Insemination under most circumstances is natural; even under other circumstances, the physiological process of insemination is natural. I have not yet assumed that medically induced miscarriage is also natural, unless that’s what we are saying, that the natural flip-side of pregnancy and birth is abortion. I hate the word–it has been meant to strike fear, trepidation at least. In the ways that biology and psychology are connected, interconnected, mutually influential, I’m not so sure that abortion is as easy on a young girl as some defenders of her right to choose may assume. Psychological ramifications are always going to exist. Choice has results and consequences. These consequences are not, though, arguments against the right to choose. They are simply facts we cannot avoid if we are going to justly and defend a person ‘s right to choose, thus a woman’s right to choose. It is a human right, as I have asserted elsewhere, this right to choose, but in being a human right, a woman’s right to choose birth or abortion is part of her larger right to choose anything that she suffers the consequences of.
I am still a bit puzzled by anyone who can claim that an abortion must be made available to a young girl because we would be saving this girl the trauma of pregnancy, when she is not ready to have a child. I have also not assumed what is natural is right. I have not even addressed normality because what is normal is highly relative. The norm for a Nazis and the norm for a practicing Christian might be light years apart, or simply as dissimilar as night from day. It seems in our culture, in our contemporaneity, we love the gloaming. I am amazed how the persistent and tenacious the Puritans have been.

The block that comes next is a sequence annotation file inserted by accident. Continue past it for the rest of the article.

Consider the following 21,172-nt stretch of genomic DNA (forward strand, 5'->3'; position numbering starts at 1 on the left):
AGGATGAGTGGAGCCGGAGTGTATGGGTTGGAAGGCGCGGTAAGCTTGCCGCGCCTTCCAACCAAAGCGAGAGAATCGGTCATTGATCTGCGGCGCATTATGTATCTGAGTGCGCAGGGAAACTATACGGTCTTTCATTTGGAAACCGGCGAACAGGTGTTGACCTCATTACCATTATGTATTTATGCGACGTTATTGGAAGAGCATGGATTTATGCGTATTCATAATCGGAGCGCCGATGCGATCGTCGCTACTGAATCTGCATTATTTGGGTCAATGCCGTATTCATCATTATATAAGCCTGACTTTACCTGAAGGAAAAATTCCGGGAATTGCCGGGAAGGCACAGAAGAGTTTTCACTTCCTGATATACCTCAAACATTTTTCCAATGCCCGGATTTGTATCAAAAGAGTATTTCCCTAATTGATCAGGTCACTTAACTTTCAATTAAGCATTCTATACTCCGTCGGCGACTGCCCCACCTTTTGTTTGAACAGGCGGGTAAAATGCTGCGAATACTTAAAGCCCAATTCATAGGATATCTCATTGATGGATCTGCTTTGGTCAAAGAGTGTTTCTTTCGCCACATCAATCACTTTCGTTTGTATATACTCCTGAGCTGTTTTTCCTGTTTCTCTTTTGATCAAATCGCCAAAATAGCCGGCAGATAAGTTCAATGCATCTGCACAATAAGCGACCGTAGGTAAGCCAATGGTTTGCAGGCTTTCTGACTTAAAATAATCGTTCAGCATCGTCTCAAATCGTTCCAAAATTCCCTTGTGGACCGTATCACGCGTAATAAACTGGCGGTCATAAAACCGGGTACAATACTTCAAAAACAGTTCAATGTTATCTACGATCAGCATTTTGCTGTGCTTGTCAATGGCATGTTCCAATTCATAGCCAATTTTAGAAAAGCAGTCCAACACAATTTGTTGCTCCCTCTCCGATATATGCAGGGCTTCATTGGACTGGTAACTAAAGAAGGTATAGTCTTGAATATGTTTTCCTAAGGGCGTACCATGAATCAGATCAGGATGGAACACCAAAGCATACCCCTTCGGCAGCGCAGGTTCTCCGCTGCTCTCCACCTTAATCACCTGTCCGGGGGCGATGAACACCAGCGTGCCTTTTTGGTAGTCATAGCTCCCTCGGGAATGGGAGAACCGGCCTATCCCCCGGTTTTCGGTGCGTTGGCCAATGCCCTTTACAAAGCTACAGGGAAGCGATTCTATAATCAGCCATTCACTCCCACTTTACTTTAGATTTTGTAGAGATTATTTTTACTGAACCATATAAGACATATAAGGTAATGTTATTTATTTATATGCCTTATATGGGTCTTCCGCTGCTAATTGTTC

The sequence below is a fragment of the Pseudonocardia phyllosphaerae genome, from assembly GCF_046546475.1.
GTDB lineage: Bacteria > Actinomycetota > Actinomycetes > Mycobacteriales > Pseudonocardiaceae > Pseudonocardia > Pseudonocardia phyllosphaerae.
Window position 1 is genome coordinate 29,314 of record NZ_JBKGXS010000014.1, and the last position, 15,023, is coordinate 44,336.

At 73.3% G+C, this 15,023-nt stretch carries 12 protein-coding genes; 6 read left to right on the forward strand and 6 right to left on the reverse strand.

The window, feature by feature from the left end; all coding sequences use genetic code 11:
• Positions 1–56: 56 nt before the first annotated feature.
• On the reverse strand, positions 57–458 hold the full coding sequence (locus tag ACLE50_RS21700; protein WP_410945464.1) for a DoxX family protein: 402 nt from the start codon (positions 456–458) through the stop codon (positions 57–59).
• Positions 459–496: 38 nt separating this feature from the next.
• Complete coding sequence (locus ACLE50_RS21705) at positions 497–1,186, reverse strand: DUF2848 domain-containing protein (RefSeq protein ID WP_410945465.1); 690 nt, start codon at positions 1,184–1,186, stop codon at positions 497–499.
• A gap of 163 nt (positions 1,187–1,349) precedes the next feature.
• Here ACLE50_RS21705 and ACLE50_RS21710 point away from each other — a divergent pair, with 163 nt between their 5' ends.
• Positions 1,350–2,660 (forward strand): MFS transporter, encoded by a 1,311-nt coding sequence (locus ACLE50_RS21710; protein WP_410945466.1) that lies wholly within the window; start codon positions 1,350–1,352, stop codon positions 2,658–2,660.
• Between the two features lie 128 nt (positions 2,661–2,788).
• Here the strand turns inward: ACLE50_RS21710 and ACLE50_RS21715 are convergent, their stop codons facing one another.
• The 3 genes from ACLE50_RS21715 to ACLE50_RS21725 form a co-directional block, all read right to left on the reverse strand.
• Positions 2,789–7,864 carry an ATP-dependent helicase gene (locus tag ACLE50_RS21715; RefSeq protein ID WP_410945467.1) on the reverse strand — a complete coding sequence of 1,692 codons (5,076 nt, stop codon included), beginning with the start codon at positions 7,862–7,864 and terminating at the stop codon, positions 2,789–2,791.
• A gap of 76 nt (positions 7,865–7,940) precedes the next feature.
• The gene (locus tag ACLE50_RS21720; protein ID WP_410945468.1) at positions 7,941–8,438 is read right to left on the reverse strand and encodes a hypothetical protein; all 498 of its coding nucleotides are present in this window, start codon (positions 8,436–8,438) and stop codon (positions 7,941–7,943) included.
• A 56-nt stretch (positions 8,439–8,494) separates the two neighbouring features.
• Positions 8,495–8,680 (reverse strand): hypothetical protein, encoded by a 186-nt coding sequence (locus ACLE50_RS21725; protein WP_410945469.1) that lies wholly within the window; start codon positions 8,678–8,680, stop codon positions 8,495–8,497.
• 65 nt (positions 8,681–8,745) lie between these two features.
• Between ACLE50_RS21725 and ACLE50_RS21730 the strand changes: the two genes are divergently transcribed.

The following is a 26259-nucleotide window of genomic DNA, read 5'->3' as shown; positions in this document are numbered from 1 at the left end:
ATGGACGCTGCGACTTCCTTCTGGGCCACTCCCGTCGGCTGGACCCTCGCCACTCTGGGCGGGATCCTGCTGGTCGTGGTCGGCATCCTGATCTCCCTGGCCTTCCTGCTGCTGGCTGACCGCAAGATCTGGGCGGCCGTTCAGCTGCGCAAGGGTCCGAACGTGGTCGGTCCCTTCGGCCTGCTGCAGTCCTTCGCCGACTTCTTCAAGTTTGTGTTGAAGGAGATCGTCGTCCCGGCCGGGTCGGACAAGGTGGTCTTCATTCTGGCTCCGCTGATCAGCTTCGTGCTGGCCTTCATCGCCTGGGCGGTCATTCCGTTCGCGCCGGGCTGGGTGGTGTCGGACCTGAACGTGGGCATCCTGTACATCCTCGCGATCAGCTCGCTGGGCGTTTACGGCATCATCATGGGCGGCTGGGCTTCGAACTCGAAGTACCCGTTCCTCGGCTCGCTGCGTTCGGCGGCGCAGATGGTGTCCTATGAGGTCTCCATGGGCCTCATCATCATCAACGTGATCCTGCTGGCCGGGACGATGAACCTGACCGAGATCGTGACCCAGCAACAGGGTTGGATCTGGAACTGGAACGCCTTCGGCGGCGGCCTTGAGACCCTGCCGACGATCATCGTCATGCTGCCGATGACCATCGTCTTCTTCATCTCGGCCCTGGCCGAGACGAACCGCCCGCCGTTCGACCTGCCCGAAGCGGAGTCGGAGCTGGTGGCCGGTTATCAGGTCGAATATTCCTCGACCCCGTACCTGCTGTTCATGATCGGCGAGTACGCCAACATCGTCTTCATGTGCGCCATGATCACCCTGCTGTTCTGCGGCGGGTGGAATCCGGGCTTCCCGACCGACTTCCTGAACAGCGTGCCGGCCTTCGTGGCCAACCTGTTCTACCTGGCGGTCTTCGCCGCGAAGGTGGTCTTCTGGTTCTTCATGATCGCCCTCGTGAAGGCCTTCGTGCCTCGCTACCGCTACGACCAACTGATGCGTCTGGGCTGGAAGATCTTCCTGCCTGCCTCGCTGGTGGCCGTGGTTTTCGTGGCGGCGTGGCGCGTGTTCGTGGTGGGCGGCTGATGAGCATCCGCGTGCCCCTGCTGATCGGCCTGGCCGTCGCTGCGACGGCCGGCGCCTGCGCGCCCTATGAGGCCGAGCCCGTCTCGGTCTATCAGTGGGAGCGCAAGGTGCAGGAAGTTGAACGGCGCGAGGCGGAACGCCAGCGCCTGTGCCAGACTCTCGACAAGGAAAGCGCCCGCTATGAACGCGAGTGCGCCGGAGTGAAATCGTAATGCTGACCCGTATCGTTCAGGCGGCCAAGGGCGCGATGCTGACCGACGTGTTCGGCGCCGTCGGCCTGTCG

There is a norm for every context of observation; there is a norm for healthy and one for sickness. We are not here to address the normality or even the naturalness of birth or abortion. It is a woman’s rights we are concerned for here, and more specifically, her right to choose. To choose is everything; the right to choose a fundamental human right. There is no belief in or respect for free-will or for an integral individual without a respect for or a defense of thus a protection of a woman’s right to choose, which is a human right to choose.
Abortion is normal, abortion is abnormal. Birth is natural, birth is not natural. What is natural is right, right cannot be determined by nature. Norms are the arithmetic of ethics; ethics cannot be judged arithmetically. I can’t imagine that either side of the abortion issue has a hot line to any young woman, who she is, who they are, the many selves she houses in her Self. No one sees with her eyes; nor does she see the same way every day in day out over time. Is she the same person she was ten years ago, the same she was last year, the same last night? Is she the same woman with her lover as she is with her mother or grandmother or father or brother or elderly neighbor or boss or co-worker, the mailman, the dentist, her gynecologist? No. No one thinks with her mind, feels her pain, her joy or her pleasure. Only she has sovereignty over her body and mind; only she can make this choice rightfully. How many times can this be said? How many ways? We don’t imagine what our thinking leads to, we cannot in too many cases. We are not taught to think but to brainstorm, and in the storms we mange in our minds, visibility is shortened.
How much clarity is there during a thunder storm, a tornado, a hurricane, a blizzard? We are amid a storm of information; we are as confused as ships in hurricanes are sometimes confounded.